The wildfire map is fairly unique in its futility. It’s attempting to pin down an incredibly dynamic phenomenon (wildfire – something employed as a metaphor for unstable, rapidly changing and moving things) as if it were a stationary feature of the landscape. By the time data is collected and processed into a passably functional image of the wildfire, it’s inevitably outdated. Despite the use of satellite and GPS technology, they’re necessarily used allowing for large margins of error. There’s something about this unreliability and futility that I find both poetic and representative of a larger discrepancy between the human desire to exert control and the landscape’s ability to evade it.

I use wildfire operations maps collected over nine seasons spent fighting wildfires in the American West to explore the interface between the embodied experience of mapping and the disembodied image reproduced in the map. Wildfire maps lend unique insight into the role of representation in the confrontation between the ubiquitously human desire to exert control over our surroundings, and uncontrollable natural forces. I’m interested in maps as both record and directive – the traces of embodied interactions with a landscape, which also dictate the form of future interactions. The information visualized on most topographic or satellite-perspective maps is unambiguous and curated, projecting specific interests, desires, and ideologies onto the depicted landscape.

According the J.B. Harvey, in Deconstructing the Map, in the “size of symbol, thickness of line, height of lettering, hatching and shading, the addition of color … we can begin to see how maps, like art, become a mechanism ‘for defining social relationships, sustaining social rules, and strengthening social values.’”[1] Where do these mechanisms we engage to communicate (and to facilitate) our experience and understanding of the landscapes we inhabit and traverse come from? Nowadays, google maps (or a similar mapping application) plays a significant role in how people navigate. The map acts as an interface between the body and the landscape, it presents an abstracted image of the landscape – in effect, an ideological construct. The first topographic maps were military, developed concurrently with the widespread implementation of colonial rule.[2] Topographic drawing facilitated the colonial project, at the same time as it reflected a characteristically Eurocentric, proprietary understanding of the landscape. Aerial-perspective cartography remains inextricably linked to this legacy of military conquest and colonialism.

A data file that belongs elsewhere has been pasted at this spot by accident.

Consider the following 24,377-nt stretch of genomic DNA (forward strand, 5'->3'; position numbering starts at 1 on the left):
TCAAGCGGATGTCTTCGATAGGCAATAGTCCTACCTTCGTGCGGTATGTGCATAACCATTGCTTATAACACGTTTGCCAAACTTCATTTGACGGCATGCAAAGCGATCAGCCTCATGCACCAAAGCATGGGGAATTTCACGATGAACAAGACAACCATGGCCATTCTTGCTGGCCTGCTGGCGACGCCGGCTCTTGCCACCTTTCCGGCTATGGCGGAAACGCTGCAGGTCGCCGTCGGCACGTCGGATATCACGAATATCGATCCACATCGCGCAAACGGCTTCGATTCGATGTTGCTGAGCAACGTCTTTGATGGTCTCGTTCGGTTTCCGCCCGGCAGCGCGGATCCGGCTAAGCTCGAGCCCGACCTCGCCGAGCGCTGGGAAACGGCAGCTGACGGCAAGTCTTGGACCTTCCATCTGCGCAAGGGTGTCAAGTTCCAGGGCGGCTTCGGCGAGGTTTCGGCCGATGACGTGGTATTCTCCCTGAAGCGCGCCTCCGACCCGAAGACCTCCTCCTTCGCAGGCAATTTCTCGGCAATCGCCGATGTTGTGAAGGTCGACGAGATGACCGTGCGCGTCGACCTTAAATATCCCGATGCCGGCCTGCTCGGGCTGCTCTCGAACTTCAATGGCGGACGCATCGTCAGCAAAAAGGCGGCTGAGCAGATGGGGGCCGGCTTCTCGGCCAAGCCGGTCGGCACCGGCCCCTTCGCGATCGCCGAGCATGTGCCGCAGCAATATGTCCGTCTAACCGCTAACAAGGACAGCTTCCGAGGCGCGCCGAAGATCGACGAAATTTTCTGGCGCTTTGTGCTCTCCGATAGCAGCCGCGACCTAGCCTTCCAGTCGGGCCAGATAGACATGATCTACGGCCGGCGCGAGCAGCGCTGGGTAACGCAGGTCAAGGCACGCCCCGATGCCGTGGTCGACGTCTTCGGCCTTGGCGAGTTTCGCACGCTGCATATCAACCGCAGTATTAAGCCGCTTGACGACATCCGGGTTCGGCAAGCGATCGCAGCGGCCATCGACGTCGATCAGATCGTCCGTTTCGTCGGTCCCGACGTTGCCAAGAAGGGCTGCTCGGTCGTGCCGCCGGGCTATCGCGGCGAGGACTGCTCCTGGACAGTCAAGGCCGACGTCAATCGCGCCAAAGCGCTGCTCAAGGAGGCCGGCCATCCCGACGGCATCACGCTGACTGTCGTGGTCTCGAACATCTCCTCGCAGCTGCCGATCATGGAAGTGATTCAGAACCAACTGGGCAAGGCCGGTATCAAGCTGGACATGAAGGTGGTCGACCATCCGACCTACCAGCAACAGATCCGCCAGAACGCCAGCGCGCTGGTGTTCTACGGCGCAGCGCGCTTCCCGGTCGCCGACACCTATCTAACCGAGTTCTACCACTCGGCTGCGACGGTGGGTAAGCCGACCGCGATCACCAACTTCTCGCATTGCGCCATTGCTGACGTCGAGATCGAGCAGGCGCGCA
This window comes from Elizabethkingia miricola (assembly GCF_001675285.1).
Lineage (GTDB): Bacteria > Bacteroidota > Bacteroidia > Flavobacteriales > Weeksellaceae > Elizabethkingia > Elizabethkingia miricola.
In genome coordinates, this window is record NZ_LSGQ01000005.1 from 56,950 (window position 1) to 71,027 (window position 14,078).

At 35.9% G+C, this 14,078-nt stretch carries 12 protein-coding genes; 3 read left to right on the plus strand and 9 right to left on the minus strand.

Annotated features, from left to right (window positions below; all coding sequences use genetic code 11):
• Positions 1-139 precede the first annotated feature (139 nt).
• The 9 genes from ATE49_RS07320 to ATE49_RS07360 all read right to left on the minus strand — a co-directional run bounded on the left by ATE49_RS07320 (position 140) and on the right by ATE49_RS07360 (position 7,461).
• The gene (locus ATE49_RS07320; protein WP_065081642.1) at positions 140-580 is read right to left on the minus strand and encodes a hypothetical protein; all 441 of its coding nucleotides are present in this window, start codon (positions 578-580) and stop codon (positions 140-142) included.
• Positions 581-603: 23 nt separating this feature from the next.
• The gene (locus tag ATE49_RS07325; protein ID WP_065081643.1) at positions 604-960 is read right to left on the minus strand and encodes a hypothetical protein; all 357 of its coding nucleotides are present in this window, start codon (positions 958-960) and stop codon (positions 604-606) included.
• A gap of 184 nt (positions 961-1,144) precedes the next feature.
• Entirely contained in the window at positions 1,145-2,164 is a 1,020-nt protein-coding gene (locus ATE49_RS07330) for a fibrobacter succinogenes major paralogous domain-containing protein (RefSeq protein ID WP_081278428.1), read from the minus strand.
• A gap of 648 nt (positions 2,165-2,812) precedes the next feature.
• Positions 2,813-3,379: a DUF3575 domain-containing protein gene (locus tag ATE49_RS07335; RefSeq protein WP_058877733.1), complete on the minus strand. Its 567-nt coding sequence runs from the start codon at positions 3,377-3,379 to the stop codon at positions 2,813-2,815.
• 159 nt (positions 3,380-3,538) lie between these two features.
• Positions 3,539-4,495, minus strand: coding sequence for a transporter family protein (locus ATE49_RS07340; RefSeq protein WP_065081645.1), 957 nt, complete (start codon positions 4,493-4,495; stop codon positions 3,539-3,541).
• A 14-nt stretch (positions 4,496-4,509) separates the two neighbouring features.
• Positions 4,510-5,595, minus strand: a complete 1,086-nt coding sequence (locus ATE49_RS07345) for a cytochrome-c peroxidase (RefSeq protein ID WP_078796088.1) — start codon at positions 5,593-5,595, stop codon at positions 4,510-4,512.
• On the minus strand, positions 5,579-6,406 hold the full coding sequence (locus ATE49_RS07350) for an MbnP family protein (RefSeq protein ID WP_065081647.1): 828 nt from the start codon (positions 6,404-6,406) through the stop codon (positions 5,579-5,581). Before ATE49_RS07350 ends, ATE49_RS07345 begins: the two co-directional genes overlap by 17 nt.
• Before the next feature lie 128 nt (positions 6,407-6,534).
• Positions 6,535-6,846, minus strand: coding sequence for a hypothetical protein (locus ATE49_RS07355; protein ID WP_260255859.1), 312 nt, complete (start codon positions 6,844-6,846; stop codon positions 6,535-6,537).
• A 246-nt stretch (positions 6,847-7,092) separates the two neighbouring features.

Using fire maps as materials in my work is a way to engage with what I see as the fundamental paradox of filtering of the fire-affected landscape through this kind of top-down cartography. The perspective is given authority through its association with a scientific gaze – sufficiently mediated through instruments and procedures to garnish the resulting image with a sense of objectivity. As if human subjectivity is undetectable behind all that technology. Quantifying, in this context, is a way to neutralize or defuse the landscape – reducing it to something manageable, and easily containable. Yet, in the process of dissecting, weighing and measuring, not only does the burning landscape evade cartographic containment, but in so doing, creates a vague, generalized image of the landscape reminiscent of unmapped or pre-colonial, terra incognita. In my work, I am treating this ambiguity as a blank space to be repaired, extracted, or filled in with new material.

[1] J.B. Harley, p.58, citing Clifford Geertz, “Art as a Cultural System” p.99.

[2] Ann Bermingham, “Drawing the Social and Political Landscape” in Learning to Draw: Studies in the Cultural History of a Polite and Useful Art. 98-126.